1. This has been a really good series and this is defiantly on my short list to make. I guess maybe I need to invest in a #151 spokeshave, I do have and use a #51,#52, and #53. I can also see the hatchet as a great shop tool.

    Thanks Paul and crew “Happy New Year ” !


    1. Hi David,
      We are in the process of filming that very process. We will be using milk paint, which is a good option. I just checked with Paul, and this is what he said about using shellac as a sanding sealer: “It seals off the soak-in and reduces grain raising too. Gives a smoother start for the paint because there is less drag and also easier to apply the paint. But you must sand first otherwise there is no tooth.”
      Hope that helps, Phil

  2. Thanks for this series. What a great project. I do hope that you plan to show us how to make that small radius plane so that we can work the bottom of the seat as you did. I love making various tools and that looks like a great one. Again, thanks and Happy New Year!!

  3. A stool is a much needed addition to my shop, so I’m very grateful for this series! The house is also in need of a set of stools, so after I build my first shop stool and work out the kinks, I will definitely move on to some house hold furnishings. Thanks again, looking forward to a great new year of projects!

  4. Paul,

    I am sure you covered this many times before and it just hasn’t soaked into my thick head. When you were forming the curve for the back of the seat you did some shaping with a chisel bevel down and then later you rounded the edges and used the bevel up. I know this is class one information but can you point me to a answer for why you addressed the cuts with 2 different chisel edges. It would help clear my head. I am old and slow sometimes. Was it because of the direction of the cut? Concave on the first part so bevel down and the other was convex so bevel up. I know it can’t be that simple but I need to understands…was it simple preference Thanks, I really enjoy these classes and look forward to learning more tools.

  5. I thought this was a great project. I am delighted to be learning how to get the compound angles. Afterwards to keep them consistent throughout the stool makes sense. Now it is time to go put the knowledge into action. Let’s make a bench stool.


  6. Hi Paul,
    I’m just curious. I recently finished a dovetail box and the top was ever-so-slightly dimpled by some debris on my bench. I scraped out the dimple with a card scraper and it felt perfectly smooth, but I could still see the flaw left from the compressed fibers. Will this ever reveal itself later as the fibers decompress? I think if I went deep enough past the flaw it would be fine, but I barely removed it as I did not want to remove too much material.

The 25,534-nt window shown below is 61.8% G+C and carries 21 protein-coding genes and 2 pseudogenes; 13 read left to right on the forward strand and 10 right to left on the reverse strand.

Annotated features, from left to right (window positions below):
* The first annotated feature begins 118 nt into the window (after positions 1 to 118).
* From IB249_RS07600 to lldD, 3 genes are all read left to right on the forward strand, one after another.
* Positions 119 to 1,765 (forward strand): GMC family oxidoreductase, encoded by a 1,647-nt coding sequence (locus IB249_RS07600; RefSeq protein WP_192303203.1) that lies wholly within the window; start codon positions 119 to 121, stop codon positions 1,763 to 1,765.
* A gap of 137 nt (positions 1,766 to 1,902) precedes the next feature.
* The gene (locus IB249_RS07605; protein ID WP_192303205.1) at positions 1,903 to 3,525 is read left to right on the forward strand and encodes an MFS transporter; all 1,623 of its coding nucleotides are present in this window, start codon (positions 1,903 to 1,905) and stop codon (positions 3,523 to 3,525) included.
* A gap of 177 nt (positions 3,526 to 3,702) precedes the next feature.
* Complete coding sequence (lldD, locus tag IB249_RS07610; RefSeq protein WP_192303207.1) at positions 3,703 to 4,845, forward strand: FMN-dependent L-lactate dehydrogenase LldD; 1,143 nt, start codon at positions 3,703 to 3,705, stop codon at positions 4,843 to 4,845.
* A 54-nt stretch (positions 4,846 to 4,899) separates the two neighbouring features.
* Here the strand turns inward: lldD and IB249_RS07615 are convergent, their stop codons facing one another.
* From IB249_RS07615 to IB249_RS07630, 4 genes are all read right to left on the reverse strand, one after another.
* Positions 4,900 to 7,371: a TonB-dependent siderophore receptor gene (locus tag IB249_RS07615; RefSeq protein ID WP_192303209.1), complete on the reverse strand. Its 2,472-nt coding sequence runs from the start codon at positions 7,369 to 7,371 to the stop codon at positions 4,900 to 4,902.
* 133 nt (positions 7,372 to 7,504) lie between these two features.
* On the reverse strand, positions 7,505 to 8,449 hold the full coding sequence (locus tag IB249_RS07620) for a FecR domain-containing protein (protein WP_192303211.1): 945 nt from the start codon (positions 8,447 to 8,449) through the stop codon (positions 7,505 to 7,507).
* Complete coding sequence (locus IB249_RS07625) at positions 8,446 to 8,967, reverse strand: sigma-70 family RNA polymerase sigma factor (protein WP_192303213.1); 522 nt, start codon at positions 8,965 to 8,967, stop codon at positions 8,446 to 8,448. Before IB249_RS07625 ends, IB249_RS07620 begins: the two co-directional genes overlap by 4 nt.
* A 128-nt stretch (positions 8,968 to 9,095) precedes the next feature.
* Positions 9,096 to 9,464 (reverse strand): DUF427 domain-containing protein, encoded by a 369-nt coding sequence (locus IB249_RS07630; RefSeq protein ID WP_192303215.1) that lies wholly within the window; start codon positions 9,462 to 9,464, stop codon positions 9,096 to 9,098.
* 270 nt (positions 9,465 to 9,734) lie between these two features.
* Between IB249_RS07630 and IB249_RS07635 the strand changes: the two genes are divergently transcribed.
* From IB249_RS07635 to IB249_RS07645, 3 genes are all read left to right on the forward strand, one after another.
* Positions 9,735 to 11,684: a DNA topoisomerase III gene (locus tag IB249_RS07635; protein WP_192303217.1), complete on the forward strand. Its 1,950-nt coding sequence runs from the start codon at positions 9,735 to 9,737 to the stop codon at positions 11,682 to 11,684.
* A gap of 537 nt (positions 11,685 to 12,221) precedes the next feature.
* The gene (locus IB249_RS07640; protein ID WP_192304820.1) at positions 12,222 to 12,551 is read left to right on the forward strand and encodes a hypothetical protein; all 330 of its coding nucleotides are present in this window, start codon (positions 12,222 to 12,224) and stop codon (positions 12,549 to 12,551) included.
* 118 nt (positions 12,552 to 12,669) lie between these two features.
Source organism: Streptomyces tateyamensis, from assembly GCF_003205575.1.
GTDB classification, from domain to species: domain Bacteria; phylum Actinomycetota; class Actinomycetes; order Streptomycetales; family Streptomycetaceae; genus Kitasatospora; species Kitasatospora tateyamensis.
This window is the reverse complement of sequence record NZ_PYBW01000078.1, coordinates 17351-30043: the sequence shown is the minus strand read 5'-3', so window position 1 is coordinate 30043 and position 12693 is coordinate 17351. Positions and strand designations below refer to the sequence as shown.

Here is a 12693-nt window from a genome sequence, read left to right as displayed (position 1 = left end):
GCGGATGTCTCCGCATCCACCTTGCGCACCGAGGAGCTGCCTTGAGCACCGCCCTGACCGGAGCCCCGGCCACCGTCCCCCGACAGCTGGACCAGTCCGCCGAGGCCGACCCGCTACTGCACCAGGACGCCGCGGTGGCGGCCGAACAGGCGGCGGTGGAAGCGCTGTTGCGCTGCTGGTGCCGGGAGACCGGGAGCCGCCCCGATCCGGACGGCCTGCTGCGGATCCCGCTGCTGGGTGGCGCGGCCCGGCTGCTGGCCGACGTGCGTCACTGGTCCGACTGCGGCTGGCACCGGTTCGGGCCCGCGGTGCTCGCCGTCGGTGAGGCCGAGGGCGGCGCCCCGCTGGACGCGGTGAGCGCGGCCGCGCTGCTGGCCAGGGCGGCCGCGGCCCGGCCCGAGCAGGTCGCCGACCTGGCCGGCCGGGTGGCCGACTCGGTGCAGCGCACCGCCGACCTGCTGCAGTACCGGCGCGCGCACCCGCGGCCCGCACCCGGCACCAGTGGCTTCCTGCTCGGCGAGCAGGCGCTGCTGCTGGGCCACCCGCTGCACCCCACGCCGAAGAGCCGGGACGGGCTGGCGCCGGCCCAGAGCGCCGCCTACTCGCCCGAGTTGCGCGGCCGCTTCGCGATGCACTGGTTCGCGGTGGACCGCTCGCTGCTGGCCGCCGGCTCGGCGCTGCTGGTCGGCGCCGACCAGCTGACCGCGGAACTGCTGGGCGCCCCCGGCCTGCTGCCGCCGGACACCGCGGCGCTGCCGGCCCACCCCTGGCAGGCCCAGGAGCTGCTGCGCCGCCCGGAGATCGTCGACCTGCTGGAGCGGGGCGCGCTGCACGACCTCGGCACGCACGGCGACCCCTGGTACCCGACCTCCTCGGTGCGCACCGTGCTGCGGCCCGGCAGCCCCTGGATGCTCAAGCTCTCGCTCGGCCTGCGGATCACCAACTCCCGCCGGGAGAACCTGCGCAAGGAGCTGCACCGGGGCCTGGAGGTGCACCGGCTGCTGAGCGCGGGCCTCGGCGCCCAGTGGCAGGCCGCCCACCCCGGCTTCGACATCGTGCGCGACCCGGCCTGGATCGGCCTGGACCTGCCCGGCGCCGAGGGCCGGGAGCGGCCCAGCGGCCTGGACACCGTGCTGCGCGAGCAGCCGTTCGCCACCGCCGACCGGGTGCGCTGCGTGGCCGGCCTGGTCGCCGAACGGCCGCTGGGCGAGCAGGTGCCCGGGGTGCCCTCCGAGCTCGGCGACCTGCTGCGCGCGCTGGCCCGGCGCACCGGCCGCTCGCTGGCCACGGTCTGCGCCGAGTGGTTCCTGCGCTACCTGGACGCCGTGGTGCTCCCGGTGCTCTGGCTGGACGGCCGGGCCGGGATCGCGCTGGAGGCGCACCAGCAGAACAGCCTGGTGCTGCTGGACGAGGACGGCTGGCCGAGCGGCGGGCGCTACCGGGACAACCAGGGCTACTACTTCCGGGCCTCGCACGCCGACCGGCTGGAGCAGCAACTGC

Thank you for sharing your accumulated skills. It truly is a legacy given to us from your teachers through you to us.

  7. Having recently joined the Master Class Series, I just finished watching the bench tool series. Very nicely done. I look forward to watching more videos in the Master Class.
    Many thanks for the fine wood crafting and production work.

  8. In any of the projects, does Paul show how he levels the feet to the floor, especially when they’ve already been shaped? Or did I miss that step in this project someplace?

  9. I remember watching one, but, I can not find it now. It is simple.
    1. find a flat and level surface that the chair can sit on.
    2. put the chair on that surface.
    3. level the seat of the chair by shimming one of more of the legs.
    4. find the leg that has the most gap between it and the surface.
    5. measure that gap.
    6. set a compass/dividers to that distance
    7. mark all the legs with a line that distance up from the surface. be sure to go all the way around the leg.
    8. cut to the line.

    The shortest leg, ie the one you measure for the gap, should have a line that just touches the end at some point on that leg.

  10. After watching literally hundreds of hours of Paul’s videos, and noting his distaste for particle board and MDF, it is refreshing to see a valuable tool made from glued sawdust. Hooray! Wonderful project using simple tools available to anyone at a reasonable price. Kudos Mr. Sellers

  11. Mr. Paul Sellers and the rest of the production team
    Very good, I need a bench stool. What a great incentive to make one. Great information on its construction.
    Thank you so much. Take care and may God Bless
    Your friend from Canada Dennis

Leave a Reply